Two women stand side-by-side at a point-of-sale machine in a bar or restaurant. The woman on the right is smiling and typing something into the screen of the POS machine; she has short dark hair that is turning gray at the temples, and she is wearing a gray apron over a dark blue collared shirt with white polka dots. The woman on the left is looking at what the other woman is typing; she is wearing the same gray apron over a mustard yellow shirt. Behind them are a counter and shelves lined with bottles and glasses.
Encouraging employees' autonomy doesn't mean leaving them without guidance. Managers should regularly check in to answer questions, discuss goals, and set expectations. — Getty Images/Ridofranz

Companies that grant their employees autonomy — the flexibility to work at their own pace, and prioritize on their own — can have hidden financial benefits. Research from Gallup shows that CEOs who excel in delegating generate 33% higher revenue. Office cultures that value autonomy have higher morale, higher productivity, and lower employee productivity.

Granting autonomy to your team can be difficult for some managers. It requires a certain level of trust, as well as checks and balances to make sure work is getting accomplished as agreed and on time. If you’re struggling to foster autonomy in your organization, try some of these steps.

Establish the right principles

Many managers and business owners confuse autonomy and flexibility. These are not the same thing: An organization can offer flexibility that doesn’t always translate to autonomy. For instance, a policy that allows its employees to work from home some days but requires them to be in the office Mondays and Wednesdays is somewhat flexible but not very autonomous.

Following this example, an autonomous workplace would enforce principles, rather than concrete policies. Rather than requiring a minimum of three days per week in the office, embrace the principle that employees can determine the location that will enable them to perform most effectively. Provide support, such as remote-working tools, that empowers employees to make this decision based on their own best interests.

[Read more: 6 Ways to Balance Managing Employees While Giving Them Freedom]

Learn how to delegate

Delegating is the antidote to micromanagement and a key strategy for building trust with your employees. Practice giving your employees the authority to make decisions without getting approval every step of the way. Set clear goals and make sure employees have the resources they need to work independently. Rather than telling someone, step-by-step, how to get to the desired outcome, focus instead on ensuring they have what they need to succeed.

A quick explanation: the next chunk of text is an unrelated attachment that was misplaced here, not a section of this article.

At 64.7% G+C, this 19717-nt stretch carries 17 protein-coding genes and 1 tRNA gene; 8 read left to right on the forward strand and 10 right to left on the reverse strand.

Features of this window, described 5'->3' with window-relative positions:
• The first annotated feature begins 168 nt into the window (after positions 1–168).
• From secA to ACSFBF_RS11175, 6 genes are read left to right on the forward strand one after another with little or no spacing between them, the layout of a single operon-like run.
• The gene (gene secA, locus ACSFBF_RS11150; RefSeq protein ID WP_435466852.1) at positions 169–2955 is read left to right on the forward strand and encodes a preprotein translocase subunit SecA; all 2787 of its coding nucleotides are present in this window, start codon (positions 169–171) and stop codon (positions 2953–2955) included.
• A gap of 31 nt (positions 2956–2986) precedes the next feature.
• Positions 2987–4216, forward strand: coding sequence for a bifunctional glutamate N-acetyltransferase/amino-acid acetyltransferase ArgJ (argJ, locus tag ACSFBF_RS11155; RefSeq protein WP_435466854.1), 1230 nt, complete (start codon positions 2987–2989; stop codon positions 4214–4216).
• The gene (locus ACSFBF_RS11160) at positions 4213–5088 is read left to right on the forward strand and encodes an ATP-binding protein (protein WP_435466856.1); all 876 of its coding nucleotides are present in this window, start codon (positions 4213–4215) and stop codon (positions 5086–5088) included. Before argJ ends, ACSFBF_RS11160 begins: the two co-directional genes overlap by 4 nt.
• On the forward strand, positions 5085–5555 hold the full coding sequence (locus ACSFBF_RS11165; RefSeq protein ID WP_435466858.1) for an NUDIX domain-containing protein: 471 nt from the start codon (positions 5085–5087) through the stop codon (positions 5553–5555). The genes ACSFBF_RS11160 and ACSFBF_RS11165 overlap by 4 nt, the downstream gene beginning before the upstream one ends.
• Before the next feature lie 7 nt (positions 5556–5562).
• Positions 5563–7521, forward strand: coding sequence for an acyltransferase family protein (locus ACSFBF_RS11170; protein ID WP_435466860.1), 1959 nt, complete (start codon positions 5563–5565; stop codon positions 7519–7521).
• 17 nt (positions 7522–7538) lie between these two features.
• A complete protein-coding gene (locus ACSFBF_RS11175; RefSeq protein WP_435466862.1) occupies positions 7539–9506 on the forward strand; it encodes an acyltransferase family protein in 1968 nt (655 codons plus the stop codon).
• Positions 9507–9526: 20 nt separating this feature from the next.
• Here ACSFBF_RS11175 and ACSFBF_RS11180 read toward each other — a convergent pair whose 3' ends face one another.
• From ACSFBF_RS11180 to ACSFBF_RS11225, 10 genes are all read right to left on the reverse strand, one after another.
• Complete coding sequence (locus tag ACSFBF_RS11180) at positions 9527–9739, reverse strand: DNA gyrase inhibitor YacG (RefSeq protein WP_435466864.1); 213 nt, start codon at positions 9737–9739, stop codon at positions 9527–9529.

Create an accountability loop

Enforcing autonomy doesn’t mean completely stepping away; there still needs to be some accountability to make sure teams are coordinating productively.

If a project doesn’t go exactly as planned, consider it a growth opportunity and lesson learned for next time.

Lauren Landry, Harvard Business School Online

“Autonomy and flexibility only work if managers frequently connect with their employees to discuss tasks, set goals, set expectations, and provide feedback. If a remote working situation isn’t working out, managers should take some accountability for the employee’s failure to deliver,” wrote Fast Company.

Train your managers to be hands-on in meaningful ways that promote good work. Enforcing a policy regarding when someone should be in the office is less likely to lead to high performance than setting regular individual check-in sessions. Make sure your team is clear on the difference between accountability and micromanagement, too. A leader’s role is to give the team the resources they need and to provide guidance as needed.

Let go of perfectionism

There is more than one way to solve a problem. Your employee’s approach likely won’t be the same as yours; that’s the beauty of hiring a team with diverse perspectives and experiences. Not every approach will work out the way you hope, and that’s OK.

“Reward creativity and prepare for potential mishaps that might come from enabling your employees to try new things. If a project doesn’t go exactly as planned, consider it a growth opportunity and lesson learned for next time,” wrote Harvard Business School.

Don’t let perfectionism get in the way of progress. Regroup, provide constructive feedback, and try again.

Invest in the right tools

Autonomy requires the right technology to be able to work anywhere, anytime. This means investing in laptops, headsets, video conferencing software, and other wireless paraphernalia. It might also mean ending your office lease and offering coworking memberships to those who like to meet in person. Talk to your team about what would enable them to work most productively at home or in person. Everyone has different requirements that should be taken into account.

[Read more: 7 Tips for Young Managers With More Experienced Employees]

CO— aims to bring you inspiration from leading respected experts. However, before making any business decision, you should consult a professional who can advise you based on your individual situation.

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